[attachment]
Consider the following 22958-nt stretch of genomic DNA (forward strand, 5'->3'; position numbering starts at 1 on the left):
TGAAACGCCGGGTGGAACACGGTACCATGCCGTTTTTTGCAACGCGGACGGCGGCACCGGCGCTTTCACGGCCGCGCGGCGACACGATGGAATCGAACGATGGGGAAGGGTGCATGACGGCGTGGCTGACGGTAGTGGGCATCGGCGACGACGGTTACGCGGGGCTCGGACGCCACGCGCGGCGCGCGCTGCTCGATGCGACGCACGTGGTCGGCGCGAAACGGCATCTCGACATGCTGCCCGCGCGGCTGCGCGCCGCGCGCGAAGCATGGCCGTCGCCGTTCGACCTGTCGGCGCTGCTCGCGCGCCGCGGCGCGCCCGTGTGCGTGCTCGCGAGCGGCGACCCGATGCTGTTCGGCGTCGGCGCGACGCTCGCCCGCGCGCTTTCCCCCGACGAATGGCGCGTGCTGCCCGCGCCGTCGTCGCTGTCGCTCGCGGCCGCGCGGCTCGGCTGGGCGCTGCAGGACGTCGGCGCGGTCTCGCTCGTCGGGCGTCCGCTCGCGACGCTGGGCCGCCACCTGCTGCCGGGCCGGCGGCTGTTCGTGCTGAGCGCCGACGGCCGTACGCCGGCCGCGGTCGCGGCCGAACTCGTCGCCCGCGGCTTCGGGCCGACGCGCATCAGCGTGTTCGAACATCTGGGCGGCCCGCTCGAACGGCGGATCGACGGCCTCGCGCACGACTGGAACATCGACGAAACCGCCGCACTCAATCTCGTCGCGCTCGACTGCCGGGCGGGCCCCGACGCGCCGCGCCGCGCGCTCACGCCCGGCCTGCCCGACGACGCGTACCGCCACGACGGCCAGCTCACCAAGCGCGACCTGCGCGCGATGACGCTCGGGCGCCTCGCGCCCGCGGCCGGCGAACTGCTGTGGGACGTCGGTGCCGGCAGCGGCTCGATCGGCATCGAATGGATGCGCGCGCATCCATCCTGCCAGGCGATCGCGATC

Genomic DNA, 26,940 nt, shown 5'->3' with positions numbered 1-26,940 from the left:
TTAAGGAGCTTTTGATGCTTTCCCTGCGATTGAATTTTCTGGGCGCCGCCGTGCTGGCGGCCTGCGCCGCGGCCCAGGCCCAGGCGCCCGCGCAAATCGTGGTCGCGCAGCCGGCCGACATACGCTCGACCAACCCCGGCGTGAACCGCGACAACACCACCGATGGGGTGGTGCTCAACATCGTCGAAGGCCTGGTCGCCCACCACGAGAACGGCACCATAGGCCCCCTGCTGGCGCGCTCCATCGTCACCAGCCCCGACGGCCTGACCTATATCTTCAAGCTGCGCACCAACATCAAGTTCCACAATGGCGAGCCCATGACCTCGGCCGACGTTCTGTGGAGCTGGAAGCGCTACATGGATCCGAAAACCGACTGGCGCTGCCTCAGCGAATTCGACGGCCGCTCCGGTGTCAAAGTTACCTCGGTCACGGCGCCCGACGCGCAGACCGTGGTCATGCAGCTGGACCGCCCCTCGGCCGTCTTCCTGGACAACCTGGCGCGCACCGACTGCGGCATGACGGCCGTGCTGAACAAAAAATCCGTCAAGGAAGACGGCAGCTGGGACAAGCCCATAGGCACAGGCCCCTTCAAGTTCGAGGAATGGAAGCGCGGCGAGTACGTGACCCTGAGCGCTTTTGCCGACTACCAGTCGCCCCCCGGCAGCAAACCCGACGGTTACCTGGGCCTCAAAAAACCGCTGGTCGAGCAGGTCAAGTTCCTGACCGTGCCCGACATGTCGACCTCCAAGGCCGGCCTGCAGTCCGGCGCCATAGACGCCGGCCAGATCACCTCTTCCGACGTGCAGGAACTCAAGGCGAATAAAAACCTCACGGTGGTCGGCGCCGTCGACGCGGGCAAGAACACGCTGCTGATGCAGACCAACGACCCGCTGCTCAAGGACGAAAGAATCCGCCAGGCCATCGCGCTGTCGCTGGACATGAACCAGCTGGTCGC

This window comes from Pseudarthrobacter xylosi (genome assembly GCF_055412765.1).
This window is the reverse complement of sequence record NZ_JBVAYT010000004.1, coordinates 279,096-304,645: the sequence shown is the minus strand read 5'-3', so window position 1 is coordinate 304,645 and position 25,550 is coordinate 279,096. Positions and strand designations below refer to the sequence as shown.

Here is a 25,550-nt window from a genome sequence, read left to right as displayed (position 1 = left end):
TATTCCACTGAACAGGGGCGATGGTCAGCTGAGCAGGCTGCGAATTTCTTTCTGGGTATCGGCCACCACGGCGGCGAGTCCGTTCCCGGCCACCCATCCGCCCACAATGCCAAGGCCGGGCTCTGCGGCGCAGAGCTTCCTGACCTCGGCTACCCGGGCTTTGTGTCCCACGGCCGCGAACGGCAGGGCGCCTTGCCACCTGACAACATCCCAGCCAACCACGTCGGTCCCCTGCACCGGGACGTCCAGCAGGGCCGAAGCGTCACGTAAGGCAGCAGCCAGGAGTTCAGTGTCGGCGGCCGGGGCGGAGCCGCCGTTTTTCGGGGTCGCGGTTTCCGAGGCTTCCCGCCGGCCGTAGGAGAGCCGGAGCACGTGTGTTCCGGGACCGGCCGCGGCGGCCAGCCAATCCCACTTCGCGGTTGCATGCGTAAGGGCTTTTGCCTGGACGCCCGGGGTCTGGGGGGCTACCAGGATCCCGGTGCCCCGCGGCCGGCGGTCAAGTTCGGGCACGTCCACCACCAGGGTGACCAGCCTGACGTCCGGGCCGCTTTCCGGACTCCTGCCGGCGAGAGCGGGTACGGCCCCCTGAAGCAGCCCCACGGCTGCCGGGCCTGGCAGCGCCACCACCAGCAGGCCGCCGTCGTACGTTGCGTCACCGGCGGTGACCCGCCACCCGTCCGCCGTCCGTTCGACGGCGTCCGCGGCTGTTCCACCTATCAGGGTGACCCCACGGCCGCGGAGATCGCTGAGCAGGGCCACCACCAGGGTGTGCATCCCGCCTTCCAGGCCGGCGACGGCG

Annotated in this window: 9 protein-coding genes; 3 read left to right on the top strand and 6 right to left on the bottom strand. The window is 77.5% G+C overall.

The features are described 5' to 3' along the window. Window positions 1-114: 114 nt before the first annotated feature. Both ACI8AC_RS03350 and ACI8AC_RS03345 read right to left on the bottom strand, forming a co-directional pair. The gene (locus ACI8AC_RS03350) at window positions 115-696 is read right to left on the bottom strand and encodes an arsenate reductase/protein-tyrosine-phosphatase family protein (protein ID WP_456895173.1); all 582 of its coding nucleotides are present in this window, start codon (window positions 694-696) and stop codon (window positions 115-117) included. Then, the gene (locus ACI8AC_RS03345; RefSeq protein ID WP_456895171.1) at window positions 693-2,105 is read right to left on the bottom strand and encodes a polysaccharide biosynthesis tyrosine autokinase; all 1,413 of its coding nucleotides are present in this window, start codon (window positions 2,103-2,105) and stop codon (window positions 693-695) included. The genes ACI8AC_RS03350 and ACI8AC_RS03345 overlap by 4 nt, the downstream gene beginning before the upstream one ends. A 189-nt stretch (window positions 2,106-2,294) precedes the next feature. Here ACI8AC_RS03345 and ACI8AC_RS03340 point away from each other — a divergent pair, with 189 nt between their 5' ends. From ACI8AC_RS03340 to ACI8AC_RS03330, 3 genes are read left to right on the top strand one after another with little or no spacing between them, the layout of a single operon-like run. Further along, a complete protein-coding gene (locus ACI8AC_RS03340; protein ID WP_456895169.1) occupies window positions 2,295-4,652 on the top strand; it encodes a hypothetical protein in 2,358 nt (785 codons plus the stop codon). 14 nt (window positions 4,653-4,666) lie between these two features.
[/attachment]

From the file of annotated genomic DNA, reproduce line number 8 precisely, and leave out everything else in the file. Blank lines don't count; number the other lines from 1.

TATTCCACTGAACAGGGGCGATGGTCAGCTGAGCAGGCTGCGAATTTCTTTCTGGGTATCGGCCACCACGGCGGCGAGTCCGTTCCCGGCCACCCATCCGCCCACAATGCCAAGGCCGGGCTCTGCGGCGCAGAGCTTCCTGACCTCGGCTACCCGGGCTTTGTGTCCCACGGCCGCGAACGGCAGGGCGCCTTGCCACCTGACAACATCCCAGCCAACCACGTCGGTCCCCTGCACCGGGACGTCCAGCAGGGCCGAAGCGTCACGTAAGGCAGCAGCCAGGAGTTCAGTGTCGGCGGCCGGGGCGGAGCCGCCGTTTTTCGGGGTCGCGGTTTCCGAGGCTTCCCGCCGGCCGTAGGAGAGCCGGAGCACGTGTGTTCCGGGACCGGCCGCGGCGGCCAGCCAATCCCACTTCGCGGTTGCATGCGTAAGGGCTTTTGCCTGGACGCCCGGGGTCTGGGGGGCTACCAGGATCCCGGTGCCCCGCGGCCGGCGGTCAAGTTCGGGCACGTCCACCACCAGGGTGACCAGCCTGACGTCCGGGCCGCTTTCCGGACTCCTGCCGGCGAGAGCGGGTACGGCCCCCTGAAGCAGCCCCACGGCTGCCGGGCCTGGCAGCGCCACCACCAGCAGGCCGCCGTCGTACGTTGCGTCACCGGCGGTGACCCGCCACCCGTCCGCCGTCCGTTCGACGGCGTCCGCGGCTGTTCCACCTATCAGGGTGACCCCACGGCCGCGGAGATCGCTGAGCAGGGCCACCACCAGGGTGTGCATCCCGCCTTCCAGGCCGGCGACGGCG